No. Our human subjects protection board says that you don't need to ask your institution if it's ok to upload your data or use our system. If you're worried about this, please contact our research director, Dr. Eleanor Sayre.

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I'm a course coordinator or department chair, and I want to upload data for my faculty. Is that ok?

Yes, you can upload your department's data. You can ask the faculty first, but it's not required.

However, the other faculty in your department won't be able to see the analysis because only you, the uploader, can see the results of the data you upload. You can share it with them yourself, but we won't.

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Do I need consent from my students to upload data?

No. Generally, your data is collected for the purposes of evaluating your teaching or the teaching in your department. Our human subjects protection board says that means you are the research subject, not your students. We need your consent to use your data, but we don't need your students' consent. Because we don't need it, you don't need it either.

You can ask your students if you want, but it's not required.

Some people collect data specifically for research purposes, not to evaluate their teaching or to evaluate their department. This is pretty uncommon. To do their research, those people need to have approval from their human subjects protection board. If you are one of those researchers, the terms of their approval govern whether you can upload data to our system. Please contact our research director, Dr. Eleanor Sayre if you need help determining that. If you're not one of those people (and you would know it if you were), then you don't need to worry about this part.

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What about students under 18?

We don't interact with students and they aren't our research subjects, so it doesn't matter how old they are. For the data explorer, our research subjects are faculty who are interested in evaluating their teaching. You may upload all your data to our system.

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What about FERPA?

The Family Educational Rights and Privacy Act (FERPA) is a US law which protects the educational records of students enrolled in US institutions. Faculty members like you are permitted access to students' identifiable information, but students' parents and the general public are not. An exemption in FERPA (section 99.31.6C) allows access to data for organizations conducting research to improve instruction, which is what that Data Explorer does.

Our lawyers say that they are not your lawyers, so they cannot possibly give you legal advice. They also remind us that we are not lawyers, and thus should not give you legal advice either. If you're still worried about this, our lawyers think you should talk to your lawyers.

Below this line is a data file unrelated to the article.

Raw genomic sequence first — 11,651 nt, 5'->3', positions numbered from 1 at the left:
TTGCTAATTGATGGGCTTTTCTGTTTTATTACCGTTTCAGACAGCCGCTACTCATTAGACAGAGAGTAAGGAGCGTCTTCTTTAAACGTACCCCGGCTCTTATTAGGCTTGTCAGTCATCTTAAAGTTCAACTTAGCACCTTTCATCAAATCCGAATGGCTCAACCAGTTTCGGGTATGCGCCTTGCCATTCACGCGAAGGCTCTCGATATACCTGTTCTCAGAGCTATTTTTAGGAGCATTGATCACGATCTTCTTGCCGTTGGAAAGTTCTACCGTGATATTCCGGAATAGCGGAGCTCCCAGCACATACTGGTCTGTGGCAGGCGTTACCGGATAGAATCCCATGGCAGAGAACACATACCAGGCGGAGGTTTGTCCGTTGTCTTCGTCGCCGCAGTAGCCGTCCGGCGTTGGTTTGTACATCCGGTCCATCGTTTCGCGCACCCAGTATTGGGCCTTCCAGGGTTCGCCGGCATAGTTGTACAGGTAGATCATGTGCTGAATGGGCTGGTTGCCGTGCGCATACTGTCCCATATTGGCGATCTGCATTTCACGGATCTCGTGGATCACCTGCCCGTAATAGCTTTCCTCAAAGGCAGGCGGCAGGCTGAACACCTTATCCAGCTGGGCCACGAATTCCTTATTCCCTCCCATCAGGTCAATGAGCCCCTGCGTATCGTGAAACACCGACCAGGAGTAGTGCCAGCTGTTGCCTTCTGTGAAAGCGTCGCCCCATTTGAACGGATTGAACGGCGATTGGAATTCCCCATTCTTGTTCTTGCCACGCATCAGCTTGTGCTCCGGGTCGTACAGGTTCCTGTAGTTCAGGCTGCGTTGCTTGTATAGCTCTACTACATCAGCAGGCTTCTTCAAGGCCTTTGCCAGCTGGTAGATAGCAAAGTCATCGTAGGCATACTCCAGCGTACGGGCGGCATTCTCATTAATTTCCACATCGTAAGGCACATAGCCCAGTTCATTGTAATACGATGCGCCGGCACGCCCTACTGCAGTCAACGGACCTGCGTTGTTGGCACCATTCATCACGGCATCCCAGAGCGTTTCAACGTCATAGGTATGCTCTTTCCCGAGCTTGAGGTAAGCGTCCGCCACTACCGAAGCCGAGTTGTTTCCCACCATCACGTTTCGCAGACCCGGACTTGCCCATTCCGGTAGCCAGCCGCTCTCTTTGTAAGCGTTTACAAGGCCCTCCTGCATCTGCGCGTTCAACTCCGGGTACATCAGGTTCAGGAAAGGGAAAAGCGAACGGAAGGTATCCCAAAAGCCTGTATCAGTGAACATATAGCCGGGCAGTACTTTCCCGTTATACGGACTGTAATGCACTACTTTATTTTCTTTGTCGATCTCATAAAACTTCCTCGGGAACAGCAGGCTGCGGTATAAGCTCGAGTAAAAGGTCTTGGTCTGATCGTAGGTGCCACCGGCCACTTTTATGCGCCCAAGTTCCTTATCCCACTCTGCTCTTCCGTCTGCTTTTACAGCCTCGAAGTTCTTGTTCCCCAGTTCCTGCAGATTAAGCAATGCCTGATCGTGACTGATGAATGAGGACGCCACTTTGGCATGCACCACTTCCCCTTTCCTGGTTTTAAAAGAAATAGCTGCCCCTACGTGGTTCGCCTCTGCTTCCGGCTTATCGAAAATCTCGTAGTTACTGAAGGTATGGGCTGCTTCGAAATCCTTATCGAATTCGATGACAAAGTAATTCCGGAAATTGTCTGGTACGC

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Is my data secure?

Yes.

We encrypt students' names or IDs using one-way, cryptographically-secure transformations, the same way that we protect your password. Even the staff at the PhysPort and our automated data explorer system cannot see your password or your students' identities.

Your account information and uploaded data are also encrypted. However, because we need to use this information to analyze your data and give you recommendations, PhysPort staff and the data explorer system can access this data.

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How do you protect my data?

In addition to encrypting your data so that only you can see your personal details, we also protect you when we make comparisons to "students like yours" by only reporting information that has been combined with other instructors at other institutions. No one can guess which instructors or institutions are combined into "students like yours", so no one knows which parts of the combined data come from you, or even whether your data is included.

There are a few situations where other people can see your data and know that it is yours. If you give permission for your department chair or course coordinator to look at departmental data (as part of a departmental review, for example), they will know who taught what and when. If you print out some of your reports (for inclusion in your tenure file, for example, or a paper that you are writing), then the people you share your reports with will know which data are yours. It's also possible that your data could be subpoenaed for some kinds of lawsuits. That's incredibly rare and has never happened to us before.